So it’s pretty clear that Rep. Hanna isn’t very good at passing a Bill he has written, unless it involves baseball collectibles. What about Bills he has co-sponsored? Nope, to date nothing has passed their either. But it does bring up a very interesting Bill that he has cosponsored.
HR 2131 (SKILLS Visa Act): To amend the Immigration and Nationality Act to enhance American competitiveness through the encouragement of high-skilled immigration, and for other purposes.
This is an immigration reform Bill, which is a tough subject for Rep. Hanna. In April and early May 2013, Rep. Hanna placed himself on both sides of the immigration debate. With HR 2131 it appears that he has finally picked a side.
What the SKILLS Visa Act does is give visas to immigrants that work in the fields of science, technology, engineering and math (STEM). This of course will allow those immigrants to compete with the US graduates with STEM degrees. According to the Center for Immigration Studies, over the next 10 years there will be 3.9 million US STEM degrees – or 1.55x the number of jobs projected to be available. Yet, Rep. Hanna wants to increase the competition for these jobs with foreign workers. Odd.
But HR 2131 does even more. It immediately increases the number of foreign workers by 90,000 [SEC. 201. H-1B VISAS] – current actual unemployment in the US is 21.2 million.
Further, the SKILLS Visa Act apparently allows foreign workers of ANY type under the following
(c) Aliens Who Are Members of the Professions Holding Advanced Degrees or Aliens of Exceptional Ability- Section 203(b)(2)(A) of such Act (8 U.S.C. 1153(b)(2)(A)) is amended by striking ‘paragraph (1),’ and inserting ‘paragraphs (1), (6), and (7),’.
(d) Skilled Workers, Professionals, and Other Workers- Section 203(b)(3)(A) of such Act (8 U.S.C. 1153(b)(3)(A)) is amended by striking ‘paragraphs (1) and (2),’ and inserting ‘paragraphs (1), (2), (6), and (7),’.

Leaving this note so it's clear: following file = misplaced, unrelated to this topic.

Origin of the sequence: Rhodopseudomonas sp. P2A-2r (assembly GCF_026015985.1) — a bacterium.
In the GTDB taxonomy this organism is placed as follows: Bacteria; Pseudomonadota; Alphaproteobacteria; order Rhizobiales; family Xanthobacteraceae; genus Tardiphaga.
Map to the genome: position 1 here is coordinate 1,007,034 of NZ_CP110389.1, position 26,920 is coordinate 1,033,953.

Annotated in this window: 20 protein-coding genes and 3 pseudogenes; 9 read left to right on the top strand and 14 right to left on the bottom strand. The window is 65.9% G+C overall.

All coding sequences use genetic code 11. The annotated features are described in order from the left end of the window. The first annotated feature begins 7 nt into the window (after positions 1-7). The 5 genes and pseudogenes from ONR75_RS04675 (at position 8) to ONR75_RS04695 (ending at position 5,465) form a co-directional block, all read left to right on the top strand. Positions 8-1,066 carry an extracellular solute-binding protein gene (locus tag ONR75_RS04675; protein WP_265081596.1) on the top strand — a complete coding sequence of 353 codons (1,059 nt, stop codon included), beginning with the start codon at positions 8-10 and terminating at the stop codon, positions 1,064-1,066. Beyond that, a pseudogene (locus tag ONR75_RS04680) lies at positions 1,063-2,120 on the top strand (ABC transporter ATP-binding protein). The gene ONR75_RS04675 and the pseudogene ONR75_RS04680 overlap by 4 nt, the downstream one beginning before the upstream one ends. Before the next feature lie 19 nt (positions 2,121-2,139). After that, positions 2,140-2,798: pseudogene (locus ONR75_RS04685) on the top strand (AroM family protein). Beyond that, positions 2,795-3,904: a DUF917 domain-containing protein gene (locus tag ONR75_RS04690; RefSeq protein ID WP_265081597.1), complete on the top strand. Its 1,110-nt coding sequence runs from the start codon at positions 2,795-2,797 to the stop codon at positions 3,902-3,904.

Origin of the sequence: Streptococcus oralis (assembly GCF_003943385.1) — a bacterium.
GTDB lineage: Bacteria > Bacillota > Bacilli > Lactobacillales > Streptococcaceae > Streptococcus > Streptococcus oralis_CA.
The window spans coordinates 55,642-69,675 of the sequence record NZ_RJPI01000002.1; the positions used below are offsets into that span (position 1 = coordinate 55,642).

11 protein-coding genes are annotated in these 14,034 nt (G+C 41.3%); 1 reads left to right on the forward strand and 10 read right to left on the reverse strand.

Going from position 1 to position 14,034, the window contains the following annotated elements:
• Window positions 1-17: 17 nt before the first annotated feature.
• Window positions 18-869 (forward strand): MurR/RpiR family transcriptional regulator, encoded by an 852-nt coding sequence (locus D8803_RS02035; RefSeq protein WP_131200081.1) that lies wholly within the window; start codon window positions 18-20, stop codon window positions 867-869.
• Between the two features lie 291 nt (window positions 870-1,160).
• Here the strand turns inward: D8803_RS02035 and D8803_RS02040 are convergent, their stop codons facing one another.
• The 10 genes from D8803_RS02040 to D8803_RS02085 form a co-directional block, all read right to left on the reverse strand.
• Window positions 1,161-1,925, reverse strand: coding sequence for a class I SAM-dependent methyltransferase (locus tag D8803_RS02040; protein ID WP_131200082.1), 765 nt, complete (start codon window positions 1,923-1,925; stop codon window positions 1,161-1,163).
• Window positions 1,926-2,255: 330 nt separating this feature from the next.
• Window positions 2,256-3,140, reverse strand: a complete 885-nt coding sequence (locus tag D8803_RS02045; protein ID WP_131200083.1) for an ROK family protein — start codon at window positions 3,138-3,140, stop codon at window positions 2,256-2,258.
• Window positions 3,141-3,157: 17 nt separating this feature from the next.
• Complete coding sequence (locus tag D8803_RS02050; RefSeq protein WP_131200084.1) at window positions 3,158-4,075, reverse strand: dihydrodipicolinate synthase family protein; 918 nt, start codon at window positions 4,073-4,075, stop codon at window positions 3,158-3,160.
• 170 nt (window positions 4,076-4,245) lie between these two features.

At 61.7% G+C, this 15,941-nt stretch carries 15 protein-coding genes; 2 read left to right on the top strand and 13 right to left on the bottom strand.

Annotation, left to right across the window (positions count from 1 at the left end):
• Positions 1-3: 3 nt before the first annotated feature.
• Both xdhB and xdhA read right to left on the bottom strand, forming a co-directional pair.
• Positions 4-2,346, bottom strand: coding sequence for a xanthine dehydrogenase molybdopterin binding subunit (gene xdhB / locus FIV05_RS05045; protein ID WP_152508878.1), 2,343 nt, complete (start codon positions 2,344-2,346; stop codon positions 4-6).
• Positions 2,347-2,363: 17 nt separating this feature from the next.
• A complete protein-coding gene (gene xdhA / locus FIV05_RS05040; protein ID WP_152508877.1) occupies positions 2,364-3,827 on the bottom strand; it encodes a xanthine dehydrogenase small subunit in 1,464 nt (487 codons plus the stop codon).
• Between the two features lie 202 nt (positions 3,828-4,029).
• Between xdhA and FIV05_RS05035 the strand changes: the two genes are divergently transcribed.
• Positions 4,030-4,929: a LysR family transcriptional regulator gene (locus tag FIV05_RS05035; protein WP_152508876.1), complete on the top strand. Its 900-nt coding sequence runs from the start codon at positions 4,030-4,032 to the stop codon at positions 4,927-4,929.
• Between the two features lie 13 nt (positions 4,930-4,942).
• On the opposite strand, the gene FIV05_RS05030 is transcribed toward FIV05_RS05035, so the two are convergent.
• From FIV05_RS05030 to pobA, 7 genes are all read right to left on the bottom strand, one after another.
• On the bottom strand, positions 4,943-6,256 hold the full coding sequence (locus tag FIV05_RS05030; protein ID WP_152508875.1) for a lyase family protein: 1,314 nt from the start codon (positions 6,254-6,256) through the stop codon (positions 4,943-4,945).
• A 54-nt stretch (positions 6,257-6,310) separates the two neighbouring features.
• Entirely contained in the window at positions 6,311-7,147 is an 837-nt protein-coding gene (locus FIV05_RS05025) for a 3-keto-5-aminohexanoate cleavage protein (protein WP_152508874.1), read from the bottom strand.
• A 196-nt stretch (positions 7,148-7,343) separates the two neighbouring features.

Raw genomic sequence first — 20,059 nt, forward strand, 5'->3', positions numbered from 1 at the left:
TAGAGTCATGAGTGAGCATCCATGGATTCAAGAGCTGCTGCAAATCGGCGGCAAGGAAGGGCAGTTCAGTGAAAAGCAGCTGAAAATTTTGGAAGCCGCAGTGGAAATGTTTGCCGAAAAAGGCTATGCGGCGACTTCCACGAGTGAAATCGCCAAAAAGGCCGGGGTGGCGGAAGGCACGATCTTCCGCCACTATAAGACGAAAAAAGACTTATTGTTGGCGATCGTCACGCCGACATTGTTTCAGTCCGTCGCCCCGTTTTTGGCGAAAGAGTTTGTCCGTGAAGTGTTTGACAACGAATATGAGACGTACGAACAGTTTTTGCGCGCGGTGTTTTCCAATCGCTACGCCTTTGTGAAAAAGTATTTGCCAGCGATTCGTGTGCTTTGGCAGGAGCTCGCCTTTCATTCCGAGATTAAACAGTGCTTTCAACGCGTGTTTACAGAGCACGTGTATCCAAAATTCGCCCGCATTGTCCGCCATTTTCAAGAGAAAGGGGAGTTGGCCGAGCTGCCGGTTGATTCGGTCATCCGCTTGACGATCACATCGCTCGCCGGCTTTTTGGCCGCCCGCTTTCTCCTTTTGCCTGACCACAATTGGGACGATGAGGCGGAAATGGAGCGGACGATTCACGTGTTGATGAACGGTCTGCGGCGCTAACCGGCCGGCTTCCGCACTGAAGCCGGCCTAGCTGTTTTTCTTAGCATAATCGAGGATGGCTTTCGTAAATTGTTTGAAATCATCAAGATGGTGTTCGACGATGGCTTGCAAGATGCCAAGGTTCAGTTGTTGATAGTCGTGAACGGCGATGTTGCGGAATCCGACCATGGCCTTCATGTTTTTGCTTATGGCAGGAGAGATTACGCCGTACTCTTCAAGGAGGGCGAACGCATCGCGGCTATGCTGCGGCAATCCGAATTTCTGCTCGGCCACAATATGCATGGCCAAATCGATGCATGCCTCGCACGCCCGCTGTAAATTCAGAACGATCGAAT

HR 2131 also lets an additional 10,000 foreigners get a visa to start a business in the US. This at a time where 1.3 million US business owners have lost their business (according to Bureau of Labor Statistics data since 2009) and are not being helped to start a new one. Not exactly the job growth that has been promised by politicians since the 2008 Recession began.
In Section 105 FAMILY-SPONSORED IMMIGRANT VISAS – it increases the number of visas for foreign families, without regard to STEM jobs. The SKILLS Visa Act even helps let students, who are actually working a temp job, to bring their families – because the DREAM Act is very clear on what happens to the children of these immigrants after they stay in the US beyond the visa timeframe [SEC. 205. STUDENTS].
Perhaps the best part of the HR 2131 is the fact that it will justify increasing competition for STEM jobs by providing an additional $225,000 to each State – in the best case scenario, if all 50 States request the money – to be used for STEM education. A pittance compared to the cost of education, even worse if the cost of a STEM higher degree is considered.
Overall, Rep. Hanna as done nothing to help those unemployed in the New York 22nd Congressional District to find a job. He has not improved conditions for small business (except for baseball collectibles). He is actively helping foreign workers get jobs, and bring their families – conditions that are the root of the problem today and the justification for the DREAM Act. Rep. Hanna is also actively increasing competition for STEM jobs, now and in the future, at a time when his constituents are well above the national average for unemployment, and below the State average for pay.
Does this represent what you want from Congress? Is this what you were thinking of when Rep. Richard Hanna was re-elected? Does this job performance improve your confidence in Congress and Government?
If not, you can donate for a better option. I’m Michael Vasquez, and like everyone in the NY-22 I expect more from a representative in Congress. It’s time we get it.